50hz spike when using ADuM7440 SPI isolator IC between a micro-controller and DAC - diyAudio
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Old 31st May 2014, 12:52 PM   #1
maxw is offline maxw  United Kingdom
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Default 50hz spike when using ADuM7440 SPI isolator IC between a micro-controller and DAC

I'm wondering if anyone has any idea why I see a 50hz spike when using a ADuM7440 SPI isolator IC between a micro-controller and a DAC. I don't have much experience with isolators but just read the datasheet and designed the PCB myself. I have two 5V PSUs where I intended to use one for the DAC IC and one for the Arduino microcontroller with the ADuM7440 isolating them.

These are my observations:
1x 5V PSU with ADuM7440 bypassed = Good
2x 5V PSU with ADuM7440 for isolation = 50hz spike.

Here is the schematic:
http://www.diyaudio.com/forums/attac...-schematic.jpg

To bypass the ADuM7440 IC I just connected the VDD/5V and GNDs from either side of the IC.

Attached is the layout and two graphs showing the 50hz spike.

Did I make some mistake? Poor layout? It just seems weird that either PSU on its own measure fine but as soon as I use the IC to isolate I get a 50hz spike
Attached Images
File Type: jpg dual-psu.jpg (163.9 KB, 96 views)
File Type: jpg single-psu.jpg (158.2 KB, 93 views)
File Type: jpg MADC-layout.jpg (722.3 KB, 100 views)
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Old 31st May 2014, 03:49 PM   #2
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I would have to guess the problem is with the power supply.
If it was a problem with the board I would expect the spike to
be present all the time.
Try swapping the two supplies and see if the spike goes away.
What power supplies are you using?
Are you able to reverse the phase of the AC input for one of
the supplies?
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Old 31st May 2014, 04:23 PM   #3
maxw is offline maxw  United Kingdom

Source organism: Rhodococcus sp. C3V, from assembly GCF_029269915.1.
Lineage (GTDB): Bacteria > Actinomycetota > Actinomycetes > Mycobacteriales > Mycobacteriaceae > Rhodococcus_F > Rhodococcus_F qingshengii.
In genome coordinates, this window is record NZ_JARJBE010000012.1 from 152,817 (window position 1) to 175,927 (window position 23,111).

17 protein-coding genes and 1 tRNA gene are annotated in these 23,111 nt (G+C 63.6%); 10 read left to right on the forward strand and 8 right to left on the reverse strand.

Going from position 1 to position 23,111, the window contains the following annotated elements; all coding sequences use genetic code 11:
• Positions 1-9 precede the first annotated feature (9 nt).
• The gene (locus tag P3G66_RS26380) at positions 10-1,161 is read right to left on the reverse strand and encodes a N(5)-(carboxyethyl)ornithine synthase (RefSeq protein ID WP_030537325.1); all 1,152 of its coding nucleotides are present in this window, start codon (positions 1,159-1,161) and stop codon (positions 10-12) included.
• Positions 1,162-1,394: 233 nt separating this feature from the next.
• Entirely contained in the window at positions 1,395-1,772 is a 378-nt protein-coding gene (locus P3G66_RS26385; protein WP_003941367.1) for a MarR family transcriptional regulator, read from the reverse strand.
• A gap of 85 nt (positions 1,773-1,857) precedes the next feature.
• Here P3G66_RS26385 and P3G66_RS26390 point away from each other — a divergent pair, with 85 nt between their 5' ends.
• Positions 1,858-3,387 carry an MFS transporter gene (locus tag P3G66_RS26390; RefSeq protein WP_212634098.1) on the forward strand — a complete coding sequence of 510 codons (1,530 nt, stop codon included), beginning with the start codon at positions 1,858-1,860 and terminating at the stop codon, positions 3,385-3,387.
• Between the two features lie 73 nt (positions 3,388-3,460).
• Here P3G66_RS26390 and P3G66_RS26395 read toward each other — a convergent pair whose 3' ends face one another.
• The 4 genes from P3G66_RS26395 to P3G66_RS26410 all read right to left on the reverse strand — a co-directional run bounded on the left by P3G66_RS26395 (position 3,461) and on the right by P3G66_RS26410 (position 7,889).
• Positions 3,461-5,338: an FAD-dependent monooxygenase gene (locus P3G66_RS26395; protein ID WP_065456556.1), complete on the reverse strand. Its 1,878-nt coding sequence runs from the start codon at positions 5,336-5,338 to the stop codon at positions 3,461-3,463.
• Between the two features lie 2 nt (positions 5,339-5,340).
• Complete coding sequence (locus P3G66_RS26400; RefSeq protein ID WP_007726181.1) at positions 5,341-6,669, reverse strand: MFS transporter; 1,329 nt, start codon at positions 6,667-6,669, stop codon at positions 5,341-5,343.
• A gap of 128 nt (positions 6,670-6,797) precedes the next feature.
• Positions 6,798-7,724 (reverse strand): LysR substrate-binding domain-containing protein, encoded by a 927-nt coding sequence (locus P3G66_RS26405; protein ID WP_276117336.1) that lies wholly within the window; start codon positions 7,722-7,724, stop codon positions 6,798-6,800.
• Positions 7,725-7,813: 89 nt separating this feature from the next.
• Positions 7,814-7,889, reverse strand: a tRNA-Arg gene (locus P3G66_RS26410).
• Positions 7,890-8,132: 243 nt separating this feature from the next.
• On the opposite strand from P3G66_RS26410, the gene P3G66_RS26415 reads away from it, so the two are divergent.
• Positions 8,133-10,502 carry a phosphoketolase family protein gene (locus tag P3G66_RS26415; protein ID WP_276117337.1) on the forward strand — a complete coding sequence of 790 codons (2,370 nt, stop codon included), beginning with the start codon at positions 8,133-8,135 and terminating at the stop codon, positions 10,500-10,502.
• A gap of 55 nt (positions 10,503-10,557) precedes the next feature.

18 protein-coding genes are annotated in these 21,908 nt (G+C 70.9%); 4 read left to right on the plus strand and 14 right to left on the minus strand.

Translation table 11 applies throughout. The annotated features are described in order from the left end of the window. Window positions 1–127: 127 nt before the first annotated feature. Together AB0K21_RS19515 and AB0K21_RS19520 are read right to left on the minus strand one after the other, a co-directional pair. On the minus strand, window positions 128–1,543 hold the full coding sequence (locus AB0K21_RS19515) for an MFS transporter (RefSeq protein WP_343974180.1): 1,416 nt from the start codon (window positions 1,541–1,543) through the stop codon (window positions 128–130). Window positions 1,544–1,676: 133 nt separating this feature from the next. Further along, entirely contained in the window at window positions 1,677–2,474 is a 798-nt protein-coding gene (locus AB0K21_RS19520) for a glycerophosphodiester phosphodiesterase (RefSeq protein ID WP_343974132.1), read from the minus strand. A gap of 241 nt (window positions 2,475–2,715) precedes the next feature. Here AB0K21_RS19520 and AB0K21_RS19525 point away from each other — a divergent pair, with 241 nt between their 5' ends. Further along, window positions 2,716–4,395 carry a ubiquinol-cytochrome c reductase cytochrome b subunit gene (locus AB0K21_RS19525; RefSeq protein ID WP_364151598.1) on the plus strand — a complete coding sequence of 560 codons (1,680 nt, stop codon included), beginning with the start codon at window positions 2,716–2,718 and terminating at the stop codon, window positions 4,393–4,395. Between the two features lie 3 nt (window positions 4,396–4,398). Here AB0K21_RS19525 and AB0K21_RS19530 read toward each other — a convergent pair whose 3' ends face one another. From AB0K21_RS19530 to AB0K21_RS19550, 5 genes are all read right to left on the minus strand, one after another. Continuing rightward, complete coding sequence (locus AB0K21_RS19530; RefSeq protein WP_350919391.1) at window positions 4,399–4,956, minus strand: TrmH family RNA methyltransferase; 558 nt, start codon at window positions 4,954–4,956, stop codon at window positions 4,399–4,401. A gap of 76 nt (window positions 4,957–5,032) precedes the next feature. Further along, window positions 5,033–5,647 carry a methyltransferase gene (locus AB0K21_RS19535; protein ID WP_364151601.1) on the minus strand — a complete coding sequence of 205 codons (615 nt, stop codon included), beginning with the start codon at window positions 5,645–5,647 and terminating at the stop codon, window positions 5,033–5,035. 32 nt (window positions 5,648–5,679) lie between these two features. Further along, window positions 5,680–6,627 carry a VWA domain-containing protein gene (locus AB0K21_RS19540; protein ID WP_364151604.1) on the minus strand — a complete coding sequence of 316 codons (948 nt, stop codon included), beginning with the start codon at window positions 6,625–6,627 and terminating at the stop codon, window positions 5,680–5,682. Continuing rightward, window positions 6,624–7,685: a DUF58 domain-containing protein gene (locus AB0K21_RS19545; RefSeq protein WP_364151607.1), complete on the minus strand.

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Quote:
Originally Posted by Avro Arrow View Post
Try swapping the two supplies and see if the spike goes away.
I tried this. Either power supply on its own doesn't produce the spike. I also tried a battery supplying the Arduino and my 5V PSU powering the DAC but still get the same spike.

Quote:
Originally Posted by Avro Arrow View Post
What power supplies are you using?
Two of these.

Quote:
Originally Posted by Avro Arrow View Post
Are you able to reverse the phase of the AC input for one of
the supplies?
You mean just swapping L and N on the mains side? I just tried this, still a spike!
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Old 31st May 2014, 04:27 PM   #4
maxw is offline maxw  United Kingdom
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I also thought it might just be interference radiating through the air when having 3x power supplies in the same small enclosure so I tried it with a single 5V PSU and the second one still powered up and in the case but not connected, still the spike though.
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Old 31st May 2014, 04:44 PM   #5
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Very interesting, i found exaclty the same problem with an ADUM4160 USB isolator, i have two different boards and one of them has a 50hz spike, the other doesn't. I assumed the issue was due to the 12" of cable between the power supply and isolator module. The board without the issue has an onboard rectifier and gets AC power directly from a wall wart, where as the noisy one has a power supply in a separate enclosure.
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Old 31st May 2014, 06:00 PM   #6
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Hi,
When you see the spikes the micro it is running?
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Old 31st May 2014, 06:09 PM   #7
maxw is offline maxw  United Kingdom
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Quote:
Originally Posted by tauro0221 View Post
Hi,
When you see the spikes the micro it is running?
Yeah. It's on and connected for all measurements. It controls the DAC so is required.
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Old 31st May 2014, 06:32 PM   #8
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Quote:
Originally Posted by mcandmar View Post
i have two different boards and one of them has a 50hz spike, the other doesn't.
I'm guessing I had something to do with one of those...
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Old 31st May 2014, 06:38 PM   #9
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50Hz is the mains frequency in the UK is it not?

The puzzle is why the problem only happens with two power supplies.
Can you power one side with a battery?
At least we can figure out which side to concentrate on.
My bet would be on the DAC side.
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Old 31st May 2014, 06:41 PM   #10
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Hi,
I asked the question because when you send the data from the micro to the dac you have to clock it. You are sending 16 bits to the dac. The clock would radiate noise when clocking the data to the dac. You can do a check to see if it is coming from the communication between the dac and the micro. Connect everything and program the micro to halt and see what happen.
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